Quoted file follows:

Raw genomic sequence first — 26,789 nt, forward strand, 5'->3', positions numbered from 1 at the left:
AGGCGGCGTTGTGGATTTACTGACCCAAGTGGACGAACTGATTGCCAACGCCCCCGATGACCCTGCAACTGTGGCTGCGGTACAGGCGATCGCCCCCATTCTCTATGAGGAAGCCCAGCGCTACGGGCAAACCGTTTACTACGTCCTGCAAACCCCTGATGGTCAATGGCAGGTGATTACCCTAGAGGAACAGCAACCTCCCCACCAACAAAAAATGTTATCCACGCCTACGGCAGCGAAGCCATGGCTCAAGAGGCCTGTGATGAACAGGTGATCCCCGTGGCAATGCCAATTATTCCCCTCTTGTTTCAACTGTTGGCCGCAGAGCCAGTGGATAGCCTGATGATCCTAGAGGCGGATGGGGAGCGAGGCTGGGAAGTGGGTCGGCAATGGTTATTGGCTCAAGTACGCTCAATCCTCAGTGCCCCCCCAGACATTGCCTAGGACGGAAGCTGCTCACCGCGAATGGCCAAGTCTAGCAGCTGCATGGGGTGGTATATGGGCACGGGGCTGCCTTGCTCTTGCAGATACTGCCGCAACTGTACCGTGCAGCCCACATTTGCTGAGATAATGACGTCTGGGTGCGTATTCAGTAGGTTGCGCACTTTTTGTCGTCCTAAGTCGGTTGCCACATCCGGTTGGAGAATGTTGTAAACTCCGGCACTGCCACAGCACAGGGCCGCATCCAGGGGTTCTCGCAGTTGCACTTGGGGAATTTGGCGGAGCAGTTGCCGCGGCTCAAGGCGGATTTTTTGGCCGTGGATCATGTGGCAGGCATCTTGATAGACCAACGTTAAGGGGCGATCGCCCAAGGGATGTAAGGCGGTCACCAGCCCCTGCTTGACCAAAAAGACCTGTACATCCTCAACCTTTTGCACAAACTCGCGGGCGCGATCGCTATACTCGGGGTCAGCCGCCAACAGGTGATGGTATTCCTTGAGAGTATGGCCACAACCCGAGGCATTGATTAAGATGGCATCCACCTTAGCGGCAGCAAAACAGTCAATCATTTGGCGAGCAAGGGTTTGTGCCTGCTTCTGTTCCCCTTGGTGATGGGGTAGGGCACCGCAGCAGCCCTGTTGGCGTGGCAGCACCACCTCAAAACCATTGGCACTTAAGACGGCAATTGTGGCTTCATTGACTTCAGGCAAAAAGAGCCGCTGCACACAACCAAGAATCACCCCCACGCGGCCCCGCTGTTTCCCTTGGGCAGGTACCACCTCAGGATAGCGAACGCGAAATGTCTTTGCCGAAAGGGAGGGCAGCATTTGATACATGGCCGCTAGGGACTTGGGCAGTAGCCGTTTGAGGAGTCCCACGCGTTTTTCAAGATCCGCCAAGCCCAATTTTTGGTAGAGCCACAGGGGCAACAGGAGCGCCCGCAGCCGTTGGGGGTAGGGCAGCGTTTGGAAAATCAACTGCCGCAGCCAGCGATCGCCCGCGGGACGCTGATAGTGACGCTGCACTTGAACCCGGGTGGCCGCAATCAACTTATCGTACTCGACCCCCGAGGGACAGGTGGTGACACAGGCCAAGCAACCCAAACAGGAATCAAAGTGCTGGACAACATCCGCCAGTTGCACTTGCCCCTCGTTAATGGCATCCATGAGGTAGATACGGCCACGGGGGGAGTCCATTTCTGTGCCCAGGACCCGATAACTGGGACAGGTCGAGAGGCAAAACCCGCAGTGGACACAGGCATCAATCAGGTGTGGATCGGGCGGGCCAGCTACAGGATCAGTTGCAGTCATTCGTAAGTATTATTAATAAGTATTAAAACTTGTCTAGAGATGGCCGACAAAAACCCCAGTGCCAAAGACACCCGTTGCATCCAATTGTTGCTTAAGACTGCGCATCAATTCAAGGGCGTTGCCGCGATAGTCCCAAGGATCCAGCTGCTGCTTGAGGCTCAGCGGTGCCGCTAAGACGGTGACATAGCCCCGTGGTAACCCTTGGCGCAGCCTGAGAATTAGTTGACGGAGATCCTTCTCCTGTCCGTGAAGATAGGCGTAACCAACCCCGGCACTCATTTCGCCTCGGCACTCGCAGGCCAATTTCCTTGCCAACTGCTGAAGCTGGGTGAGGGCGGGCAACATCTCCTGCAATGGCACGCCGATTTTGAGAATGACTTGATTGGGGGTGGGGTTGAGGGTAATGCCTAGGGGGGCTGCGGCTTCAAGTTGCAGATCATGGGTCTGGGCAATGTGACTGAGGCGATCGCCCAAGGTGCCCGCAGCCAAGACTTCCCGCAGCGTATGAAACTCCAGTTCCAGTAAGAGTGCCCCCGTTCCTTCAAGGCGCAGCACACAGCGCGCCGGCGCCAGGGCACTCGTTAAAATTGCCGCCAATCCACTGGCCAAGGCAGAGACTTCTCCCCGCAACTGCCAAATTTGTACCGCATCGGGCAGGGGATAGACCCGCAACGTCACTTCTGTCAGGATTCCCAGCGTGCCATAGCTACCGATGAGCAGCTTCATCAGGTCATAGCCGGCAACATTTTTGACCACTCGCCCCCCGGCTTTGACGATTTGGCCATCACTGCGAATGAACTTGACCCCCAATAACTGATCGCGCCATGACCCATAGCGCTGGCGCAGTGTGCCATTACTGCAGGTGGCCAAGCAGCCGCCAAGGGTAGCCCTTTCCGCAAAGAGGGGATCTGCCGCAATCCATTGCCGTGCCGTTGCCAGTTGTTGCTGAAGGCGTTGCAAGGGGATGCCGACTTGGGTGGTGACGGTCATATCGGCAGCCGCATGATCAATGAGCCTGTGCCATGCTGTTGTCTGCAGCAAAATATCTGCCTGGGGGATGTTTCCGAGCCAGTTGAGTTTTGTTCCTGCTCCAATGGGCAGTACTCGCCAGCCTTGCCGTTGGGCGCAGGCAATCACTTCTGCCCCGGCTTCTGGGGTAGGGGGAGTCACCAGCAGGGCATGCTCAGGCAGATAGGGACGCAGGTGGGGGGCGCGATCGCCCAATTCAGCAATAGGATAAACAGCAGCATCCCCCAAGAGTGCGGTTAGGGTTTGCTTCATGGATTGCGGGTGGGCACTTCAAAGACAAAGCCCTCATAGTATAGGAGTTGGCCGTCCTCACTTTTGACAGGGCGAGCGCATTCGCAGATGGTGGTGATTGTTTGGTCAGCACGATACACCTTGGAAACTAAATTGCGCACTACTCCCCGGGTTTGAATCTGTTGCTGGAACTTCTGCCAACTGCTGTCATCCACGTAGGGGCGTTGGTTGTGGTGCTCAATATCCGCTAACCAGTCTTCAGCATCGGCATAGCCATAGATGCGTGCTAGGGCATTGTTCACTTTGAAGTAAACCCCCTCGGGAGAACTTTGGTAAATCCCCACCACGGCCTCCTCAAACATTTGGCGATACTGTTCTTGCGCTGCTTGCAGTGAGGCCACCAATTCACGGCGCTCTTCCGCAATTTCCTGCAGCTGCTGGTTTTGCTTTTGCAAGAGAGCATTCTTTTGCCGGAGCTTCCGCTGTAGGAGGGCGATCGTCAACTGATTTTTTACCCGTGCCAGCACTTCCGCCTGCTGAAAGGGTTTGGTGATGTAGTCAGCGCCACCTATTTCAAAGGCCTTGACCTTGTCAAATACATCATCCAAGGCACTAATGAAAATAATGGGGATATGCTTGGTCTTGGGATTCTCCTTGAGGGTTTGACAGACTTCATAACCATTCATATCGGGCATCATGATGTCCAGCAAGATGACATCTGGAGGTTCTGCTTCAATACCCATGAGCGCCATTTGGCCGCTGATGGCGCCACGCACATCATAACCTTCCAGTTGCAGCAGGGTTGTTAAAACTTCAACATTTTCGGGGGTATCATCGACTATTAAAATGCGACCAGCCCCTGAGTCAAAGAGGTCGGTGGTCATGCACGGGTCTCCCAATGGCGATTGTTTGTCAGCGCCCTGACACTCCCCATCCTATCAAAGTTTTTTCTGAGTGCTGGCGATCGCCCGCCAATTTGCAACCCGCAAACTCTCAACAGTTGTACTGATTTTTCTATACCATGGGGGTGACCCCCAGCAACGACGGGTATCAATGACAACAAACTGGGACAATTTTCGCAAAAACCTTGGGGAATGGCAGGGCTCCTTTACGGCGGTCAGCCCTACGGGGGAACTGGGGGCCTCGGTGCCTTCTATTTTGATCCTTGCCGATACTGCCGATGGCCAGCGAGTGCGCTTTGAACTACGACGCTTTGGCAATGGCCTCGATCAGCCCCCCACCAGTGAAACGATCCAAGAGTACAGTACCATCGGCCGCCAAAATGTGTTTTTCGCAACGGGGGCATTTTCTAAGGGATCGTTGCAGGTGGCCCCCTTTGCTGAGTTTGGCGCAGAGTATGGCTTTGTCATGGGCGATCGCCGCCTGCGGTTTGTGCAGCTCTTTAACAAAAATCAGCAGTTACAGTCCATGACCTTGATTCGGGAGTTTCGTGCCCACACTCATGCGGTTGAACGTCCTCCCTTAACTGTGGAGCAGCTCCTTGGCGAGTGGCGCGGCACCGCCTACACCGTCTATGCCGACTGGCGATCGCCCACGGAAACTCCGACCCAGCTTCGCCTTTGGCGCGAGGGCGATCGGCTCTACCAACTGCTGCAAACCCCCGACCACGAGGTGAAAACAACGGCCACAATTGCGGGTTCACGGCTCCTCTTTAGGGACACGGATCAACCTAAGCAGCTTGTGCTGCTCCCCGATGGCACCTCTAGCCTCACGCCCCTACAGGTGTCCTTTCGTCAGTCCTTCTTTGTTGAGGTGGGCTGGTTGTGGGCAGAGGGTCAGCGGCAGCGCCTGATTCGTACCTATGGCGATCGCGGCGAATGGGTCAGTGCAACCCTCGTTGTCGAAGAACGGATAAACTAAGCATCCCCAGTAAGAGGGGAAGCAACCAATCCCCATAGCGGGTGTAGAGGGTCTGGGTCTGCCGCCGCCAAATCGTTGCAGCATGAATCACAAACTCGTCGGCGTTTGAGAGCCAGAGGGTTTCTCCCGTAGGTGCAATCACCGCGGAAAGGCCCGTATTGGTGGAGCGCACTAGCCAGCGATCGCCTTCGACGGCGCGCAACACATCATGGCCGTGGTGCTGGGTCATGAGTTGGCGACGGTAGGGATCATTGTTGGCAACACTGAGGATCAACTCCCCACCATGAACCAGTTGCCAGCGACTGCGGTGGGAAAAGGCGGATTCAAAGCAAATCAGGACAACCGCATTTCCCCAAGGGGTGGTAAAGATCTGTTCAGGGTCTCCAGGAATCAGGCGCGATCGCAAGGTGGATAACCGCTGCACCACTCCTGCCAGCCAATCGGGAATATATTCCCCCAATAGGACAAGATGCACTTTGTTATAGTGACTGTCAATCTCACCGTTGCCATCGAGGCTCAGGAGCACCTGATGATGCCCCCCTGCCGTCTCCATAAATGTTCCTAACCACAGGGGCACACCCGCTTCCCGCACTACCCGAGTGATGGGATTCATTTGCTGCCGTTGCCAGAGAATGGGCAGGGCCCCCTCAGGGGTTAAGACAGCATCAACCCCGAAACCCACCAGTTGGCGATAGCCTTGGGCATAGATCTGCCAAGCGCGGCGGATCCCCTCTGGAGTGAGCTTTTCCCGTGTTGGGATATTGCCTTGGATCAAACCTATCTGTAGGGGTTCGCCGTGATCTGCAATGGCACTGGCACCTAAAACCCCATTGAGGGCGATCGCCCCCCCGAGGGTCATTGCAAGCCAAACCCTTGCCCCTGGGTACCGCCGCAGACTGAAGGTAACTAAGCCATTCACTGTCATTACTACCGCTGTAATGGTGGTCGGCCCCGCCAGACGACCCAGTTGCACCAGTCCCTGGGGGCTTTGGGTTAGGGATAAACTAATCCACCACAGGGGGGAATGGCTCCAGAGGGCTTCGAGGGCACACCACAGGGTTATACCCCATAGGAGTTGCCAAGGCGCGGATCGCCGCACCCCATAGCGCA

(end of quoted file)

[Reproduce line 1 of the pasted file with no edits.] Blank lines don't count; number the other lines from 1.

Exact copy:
Raw genomic sequence first — 26,789 nt, forward strand, 5'->3', positions numbered from 1 at the left: